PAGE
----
Is Jury Duty Involuntary Servitude?
In California, Code of Civil Procedure 211 authorizes the sheriffs and court bailiffs of a county to kidnap people and force them to serve on a jury.
October 5, 2009
Fred Foldvary, Ph.D.

I’ve written on jury duty before (, but that was years ago, and there is a new aspect to it of which I was not previously aware. In California, Code of Civil Procedure 211 authorizes the sheriffs and court bailiffs of a county to kidnap people and force them to serve on a jury.

It so happened that a trial in the Superior Court in Mariposa County did not have sufficient jury members. Many who received a notice to appear for jury duty failed to respond. The judge realized that the post office was good place to grab people, so 50 people who went there to post a letter or get stamps or the mail instead were ordered to immediately report to the court. If they refused, they would be sent to jail.

The accused are entitled to a fair and speedy trial, but does that justify governmental kidnapping? Many of those who were snared had important tasks to do. They had jobs, or children in school, or other urgent things to do, and had to interrupt it with no prior warning. At least for normal jury duty, one receives a notice a few weeks in advance. In this case, the accused was charged with killing a man, and evidently his legal rights superceded the rights of people who were not accused of doing wrong.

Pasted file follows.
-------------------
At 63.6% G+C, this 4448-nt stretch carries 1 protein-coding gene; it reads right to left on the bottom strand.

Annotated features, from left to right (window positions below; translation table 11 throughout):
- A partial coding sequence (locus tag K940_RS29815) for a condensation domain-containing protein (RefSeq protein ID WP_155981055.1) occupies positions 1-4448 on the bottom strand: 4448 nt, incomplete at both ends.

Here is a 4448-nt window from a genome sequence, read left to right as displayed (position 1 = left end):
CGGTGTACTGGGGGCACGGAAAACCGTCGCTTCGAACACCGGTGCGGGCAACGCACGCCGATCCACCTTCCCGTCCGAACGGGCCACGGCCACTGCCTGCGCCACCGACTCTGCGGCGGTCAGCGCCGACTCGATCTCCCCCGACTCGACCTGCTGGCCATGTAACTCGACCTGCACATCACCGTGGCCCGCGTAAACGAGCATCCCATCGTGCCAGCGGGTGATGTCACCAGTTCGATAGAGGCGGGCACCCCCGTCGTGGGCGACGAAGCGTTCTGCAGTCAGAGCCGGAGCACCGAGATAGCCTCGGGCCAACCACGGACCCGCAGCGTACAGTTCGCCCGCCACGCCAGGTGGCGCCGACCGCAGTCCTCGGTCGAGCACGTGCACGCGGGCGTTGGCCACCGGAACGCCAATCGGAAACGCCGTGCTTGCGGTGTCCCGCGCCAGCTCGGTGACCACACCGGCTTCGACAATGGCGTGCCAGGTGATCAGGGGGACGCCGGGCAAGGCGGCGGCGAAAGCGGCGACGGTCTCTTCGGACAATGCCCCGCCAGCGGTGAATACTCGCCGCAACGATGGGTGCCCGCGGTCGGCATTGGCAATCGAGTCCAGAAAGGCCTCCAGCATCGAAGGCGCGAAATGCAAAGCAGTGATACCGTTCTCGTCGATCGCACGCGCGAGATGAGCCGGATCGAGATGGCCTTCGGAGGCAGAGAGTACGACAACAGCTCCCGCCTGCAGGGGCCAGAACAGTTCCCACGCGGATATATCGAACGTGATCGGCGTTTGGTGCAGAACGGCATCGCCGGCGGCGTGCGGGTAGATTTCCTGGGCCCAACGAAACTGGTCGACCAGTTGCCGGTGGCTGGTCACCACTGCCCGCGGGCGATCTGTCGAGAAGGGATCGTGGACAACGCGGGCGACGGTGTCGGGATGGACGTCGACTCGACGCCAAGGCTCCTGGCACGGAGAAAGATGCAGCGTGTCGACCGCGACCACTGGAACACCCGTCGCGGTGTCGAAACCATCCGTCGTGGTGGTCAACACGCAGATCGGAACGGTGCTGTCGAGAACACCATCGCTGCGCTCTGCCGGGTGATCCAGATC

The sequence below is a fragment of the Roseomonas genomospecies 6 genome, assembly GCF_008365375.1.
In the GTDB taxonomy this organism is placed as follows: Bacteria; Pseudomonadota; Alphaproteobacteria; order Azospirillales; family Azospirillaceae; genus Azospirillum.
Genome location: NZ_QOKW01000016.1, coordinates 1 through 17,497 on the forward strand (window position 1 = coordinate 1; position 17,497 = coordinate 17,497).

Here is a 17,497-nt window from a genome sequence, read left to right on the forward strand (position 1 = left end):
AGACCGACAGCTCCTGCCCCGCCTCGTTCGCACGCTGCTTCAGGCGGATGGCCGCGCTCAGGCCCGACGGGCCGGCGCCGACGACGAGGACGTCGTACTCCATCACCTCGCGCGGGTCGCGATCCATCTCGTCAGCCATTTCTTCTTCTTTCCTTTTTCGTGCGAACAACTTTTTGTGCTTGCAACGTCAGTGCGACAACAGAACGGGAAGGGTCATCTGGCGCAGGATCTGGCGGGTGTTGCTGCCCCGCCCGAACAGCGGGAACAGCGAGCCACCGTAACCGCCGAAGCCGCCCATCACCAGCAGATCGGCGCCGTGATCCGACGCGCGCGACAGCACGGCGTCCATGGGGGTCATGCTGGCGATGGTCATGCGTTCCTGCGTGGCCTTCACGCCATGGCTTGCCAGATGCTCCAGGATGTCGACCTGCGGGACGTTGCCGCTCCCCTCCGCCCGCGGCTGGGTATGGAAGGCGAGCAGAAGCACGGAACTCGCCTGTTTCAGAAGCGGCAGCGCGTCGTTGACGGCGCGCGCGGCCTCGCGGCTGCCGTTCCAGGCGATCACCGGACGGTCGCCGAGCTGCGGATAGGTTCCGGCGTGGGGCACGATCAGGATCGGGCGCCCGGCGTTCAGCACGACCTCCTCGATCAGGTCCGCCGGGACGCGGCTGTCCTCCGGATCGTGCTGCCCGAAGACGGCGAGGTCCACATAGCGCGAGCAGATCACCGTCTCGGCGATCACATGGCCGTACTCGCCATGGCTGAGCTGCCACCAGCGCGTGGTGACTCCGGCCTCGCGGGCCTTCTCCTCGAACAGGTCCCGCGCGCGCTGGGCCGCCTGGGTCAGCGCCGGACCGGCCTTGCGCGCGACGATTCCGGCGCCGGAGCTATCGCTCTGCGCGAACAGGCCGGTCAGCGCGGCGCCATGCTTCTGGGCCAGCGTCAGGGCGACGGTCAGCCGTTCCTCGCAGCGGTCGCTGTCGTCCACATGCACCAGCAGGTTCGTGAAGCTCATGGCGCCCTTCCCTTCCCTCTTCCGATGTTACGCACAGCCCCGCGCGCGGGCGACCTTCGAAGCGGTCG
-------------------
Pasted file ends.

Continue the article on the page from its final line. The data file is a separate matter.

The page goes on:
California’s Civil Code 211 states, “When a court has no prospective jurors remaining available for voir dire from panels furnished by, or available from, the jury commissioner, and finds that not proceeding with voir dire will place a party's right to a trial by jury in jeopardy, the court may direct the sheriff or marshal to summon, serve, and immediately attach the person of a sufficient number of citizens having the qualifications of jurors, to complete the panel.”

California’s Constitution in Article I Section 6 states, “Slavery is prohibited. Involuntary servitude is prohibited except to punish crime.” The 13th Amendment to the U.S. Constitution states, “Neither slavery nor involuntary servitude, except as a punishment for crime whereof the party shall have been duly convicted, shall exist within the United States, or any place subject to their jurisdiction.” Notice that involuntary servitude is explicitly included in addition to chattel slavery. Involuntary servitude means that a person is forced to provide labor to benefit another.

The U.S. Supreme Court decreed, in Butler v. Perry, 240 U.S. 328 (1916), in a case regarding Florida’s requirement of men to work on the public roads, that the Thirteenth Amendment does not prohibit the "enforcement of those duties which individuals owe to the state, such as services in the army, militia, on the jury, etc." The Court ruled that “In view of ancient usage and the unanimity of judicial opinion, it must be taken as settled that, unless restrained by some constitutional limitation, a state has inherent power to require every able-bodied man within its jurisdiction to labor for a reasonable time on public roads near his residence without direct compensation. This is a part of the duty which he owes to the public. The law of England is thus declared in Blackstone's Commentaries, bk. 1, page 357.”